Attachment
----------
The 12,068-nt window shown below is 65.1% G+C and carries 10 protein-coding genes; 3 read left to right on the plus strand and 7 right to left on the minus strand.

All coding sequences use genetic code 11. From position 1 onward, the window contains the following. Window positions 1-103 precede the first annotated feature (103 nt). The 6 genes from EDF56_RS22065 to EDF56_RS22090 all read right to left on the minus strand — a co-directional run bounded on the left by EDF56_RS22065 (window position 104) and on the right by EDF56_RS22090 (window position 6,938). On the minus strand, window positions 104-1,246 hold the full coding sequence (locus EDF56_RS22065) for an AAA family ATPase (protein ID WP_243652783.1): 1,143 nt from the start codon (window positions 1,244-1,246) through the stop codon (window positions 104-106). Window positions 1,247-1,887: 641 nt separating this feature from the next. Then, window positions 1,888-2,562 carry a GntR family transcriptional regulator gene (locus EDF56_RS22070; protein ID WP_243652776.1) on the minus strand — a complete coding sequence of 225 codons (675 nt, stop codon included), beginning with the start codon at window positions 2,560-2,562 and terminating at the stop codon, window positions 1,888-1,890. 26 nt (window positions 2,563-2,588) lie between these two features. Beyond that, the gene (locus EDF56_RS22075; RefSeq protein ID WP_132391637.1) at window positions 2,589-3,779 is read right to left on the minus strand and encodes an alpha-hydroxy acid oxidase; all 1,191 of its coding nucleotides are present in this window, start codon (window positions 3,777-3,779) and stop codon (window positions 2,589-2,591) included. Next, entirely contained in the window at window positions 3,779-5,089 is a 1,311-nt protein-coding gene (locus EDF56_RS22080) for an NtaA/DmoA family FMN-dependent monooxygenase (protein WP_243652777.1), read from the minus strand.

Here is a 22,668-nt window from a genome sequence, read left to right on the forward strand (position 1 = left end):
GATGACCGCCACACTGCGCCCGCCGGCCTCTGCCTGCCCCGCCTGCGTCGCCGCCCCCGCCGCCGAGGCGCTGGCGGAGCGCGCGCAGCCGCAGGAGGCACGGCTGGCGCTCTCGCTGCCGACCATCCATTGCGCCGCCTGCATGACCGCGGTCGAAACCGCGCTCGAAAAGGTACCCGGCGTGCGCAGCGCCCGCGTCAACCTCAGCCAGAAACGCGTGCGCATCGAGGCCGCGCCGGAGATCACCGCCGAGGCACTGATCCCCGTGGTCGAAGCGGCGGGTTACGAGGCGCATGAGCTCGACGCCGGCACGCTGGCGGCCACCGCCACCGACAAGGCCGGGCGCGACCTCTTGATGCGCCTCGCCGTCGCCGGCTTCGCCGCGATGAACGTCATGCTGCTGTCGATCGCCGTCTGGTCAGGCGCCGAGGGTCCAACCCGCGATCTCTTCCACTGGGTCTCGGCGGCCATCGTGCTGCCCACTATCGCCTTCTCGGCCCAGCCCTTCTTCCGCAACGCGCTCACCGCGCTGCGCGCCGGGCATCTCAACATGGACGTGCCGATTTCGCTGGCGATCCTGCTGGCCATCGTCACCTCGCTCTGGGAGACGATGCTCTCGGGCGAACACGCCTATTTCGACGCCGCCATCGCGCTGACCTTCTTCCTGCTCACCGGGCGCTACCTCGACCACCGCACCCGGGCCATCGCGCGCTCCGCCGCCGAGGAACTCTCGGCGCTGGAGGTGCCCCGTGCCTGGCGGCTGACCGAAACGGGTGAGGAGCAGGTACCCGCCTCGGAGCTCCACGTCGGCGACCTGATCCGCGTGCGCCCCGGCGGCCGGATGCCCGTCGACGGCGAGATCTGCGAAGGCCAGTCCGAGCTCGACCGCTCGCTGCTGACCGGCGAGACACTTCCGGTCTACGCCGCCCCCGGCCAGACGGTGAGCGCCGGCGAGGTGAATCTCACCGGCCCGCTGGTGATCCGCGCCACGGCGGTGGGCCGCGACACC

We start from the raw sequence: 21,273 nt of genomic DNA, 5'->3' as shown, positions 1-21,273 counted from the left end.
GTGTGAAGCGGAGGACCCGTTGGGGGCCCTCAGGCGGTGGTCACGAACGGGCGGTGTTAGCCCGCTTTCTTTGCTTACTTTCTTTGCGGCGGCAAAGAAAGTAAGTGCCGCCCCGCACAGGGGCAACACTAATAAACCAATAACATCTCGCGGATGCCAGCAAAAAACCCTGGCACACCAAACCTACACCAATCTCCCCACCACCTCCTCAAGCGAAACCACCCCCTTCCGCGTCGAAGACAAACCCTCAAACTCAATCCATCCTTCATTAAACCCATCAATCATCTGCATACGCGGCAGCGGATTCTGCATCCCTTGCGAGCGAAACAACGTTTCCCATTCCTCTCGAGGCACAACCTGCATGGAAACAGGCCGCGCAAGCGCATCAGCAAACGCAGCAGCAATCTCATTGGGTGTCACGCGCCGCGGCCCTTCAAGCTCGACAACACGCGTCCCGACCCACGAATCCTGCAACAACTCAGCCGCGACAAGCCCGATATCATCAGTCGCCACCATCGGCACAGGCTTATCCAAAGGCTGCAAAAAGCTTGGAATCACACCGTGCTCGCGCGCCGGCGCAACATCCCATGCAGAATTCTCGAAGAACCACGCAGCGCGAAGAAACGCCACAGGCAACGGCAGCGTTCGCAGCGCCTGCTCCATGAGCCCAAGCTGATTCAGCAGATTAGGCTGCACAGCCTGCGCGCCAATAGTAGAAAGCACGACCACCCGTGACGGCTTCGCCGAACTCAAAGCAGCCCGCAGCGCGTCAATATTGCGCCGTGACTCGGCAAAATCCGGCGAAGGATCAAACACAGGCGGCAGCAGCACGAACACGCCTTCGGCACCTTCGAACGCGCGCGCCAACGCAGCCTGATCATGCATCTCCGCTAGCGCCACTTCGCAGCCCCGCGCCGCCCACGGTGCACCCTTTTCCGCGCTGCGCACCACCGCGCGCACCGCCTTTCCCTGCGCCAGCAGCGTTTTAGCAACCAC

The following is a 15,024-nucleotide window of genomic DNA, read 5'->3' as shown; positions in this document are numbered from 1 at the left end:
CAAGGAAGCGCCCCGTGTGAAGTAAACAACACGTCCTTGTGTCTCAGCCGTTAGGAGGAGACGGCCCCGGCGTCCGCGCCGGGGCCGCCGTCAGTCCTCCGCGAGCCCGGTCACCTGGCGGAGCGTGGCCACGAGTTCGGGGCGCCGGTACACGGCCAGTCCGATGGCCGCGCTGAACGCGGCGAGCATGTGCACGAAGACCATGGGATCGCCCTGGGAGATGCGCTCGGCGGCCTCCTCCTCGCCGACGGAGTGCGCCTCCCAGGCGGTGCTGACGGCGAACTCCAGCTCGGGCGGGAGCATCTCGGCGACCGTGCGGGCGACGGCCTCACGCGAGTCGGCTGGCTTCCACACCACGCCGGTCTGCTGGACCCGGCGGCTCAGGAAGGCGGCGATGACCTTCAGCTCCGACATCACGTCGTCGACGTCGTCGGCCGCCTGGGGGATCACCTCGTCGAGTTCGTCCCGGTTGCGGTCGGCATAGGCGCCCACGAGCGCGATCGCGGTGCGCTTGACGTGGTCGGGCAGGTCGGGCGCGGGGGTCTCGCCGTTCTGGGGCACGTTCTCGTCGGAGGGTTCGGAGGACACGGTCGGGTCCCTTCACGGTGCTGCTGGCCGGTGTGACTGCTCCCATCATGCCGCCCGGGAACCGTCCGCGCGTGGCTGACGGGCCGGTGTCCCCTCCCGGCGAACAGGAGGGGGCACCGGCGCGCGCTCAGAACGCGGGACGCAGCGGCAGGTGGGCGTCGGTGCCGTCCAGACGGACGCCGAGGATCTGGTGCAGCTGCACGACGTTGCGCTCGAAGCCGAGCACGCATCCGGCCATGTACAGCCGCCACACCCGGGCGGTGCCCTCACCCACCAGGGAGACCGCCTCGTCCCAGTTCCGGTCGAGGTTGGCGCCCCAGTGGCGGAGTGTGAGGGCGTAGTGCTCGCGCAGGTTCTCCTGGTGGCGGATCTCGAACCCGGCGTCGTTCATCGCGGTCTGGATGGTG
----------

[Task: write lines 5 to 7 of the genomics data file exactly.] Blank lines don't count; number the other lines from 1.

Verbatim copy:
We start from the raw sequence: 21,273 nt of genomic DNA, 5'->3' as shown, positions 1-21,273 counted from the left end.
GTGTGAAGCGGAGGACCCGTTGGGGGCCCTCAGGCGGTGGTCACGAACGGGCGGTGTTAGCCCGCTTTCTTTGCTTACTTTCTTTGCGGCGGCAAAGAAAGTAAGTGCCGCCCCGCACAGGGGCAACACTAATAAACCAATAACATCTCGCGGATGCCAGCAAAAAACCCTGGCACACCAAACCTACACCAATCTCCCCACCACCTCCTCAAGCGAAACCACCCCCTTCCGCGTCGAAGACAAACCCTCAAACTCAATCCATCCTTCATTAAACCCATCAATCATCTGCATACGCGGCAGCGGATTCTGCATCCCTTGCGAGCGAAACAACGTTTCCCATTCCTCTCGAGGCACAACCTGCATGGAAACAGGCCGCGCAAGCGCATCAGCAAACGCAGCAGCAATCTCATTGGGTGTCACGCGCCGCGGCCCTTCAAGCTCGACAACACGCGTCCCGACCCACGAATCCTGCAACAACTCAGCCGCGACAAGCCCGATATCATCAGTCGCCACCATCGGCACAGGCTTATCCAAAGGCTGCAAAAAGCTTGGAATCACACCGTGCTCGCGCGCCGGCGCAACATCCCATGCAGAATTCTCGAAGAACCACGCAGCGCGAAGAAACGCCACAGGCAACGGCAGCGTTCGCAGCGCCTGCTCCATGAGCCCAAGCTGATTCAGCAGATTAGGCTGCACAGCCTGCGCGCCAATAGTAGAAAGCACGACCACCCGTGACGGCTTCGCCGAACTCAAAGCAGCCCGCAGCGCGTCAATATTGCGCCGTGACTCGGCAAAATCCGGCGAAGGATCAAACACAGGCGGCAGCAGCACGAACACGCCTTCGGCACCTTCGAACGCGCGCGCCAACGCAGCCTGATCATGCATCTCCGCTAGCGCCACTTCGCAGCCCCGCGCCGCCCACGGTGCACCCTTTTCCGCGCTGCGCACCACCGCGCGCACCGCCTTTCCCTGCGCCAGCAGCGTTTTAGCAACCAC

The following is a 15,024-nucleotide window of genomic DNA, read 5'->3' as shown; positions in this document are numbered from 1 at the left end: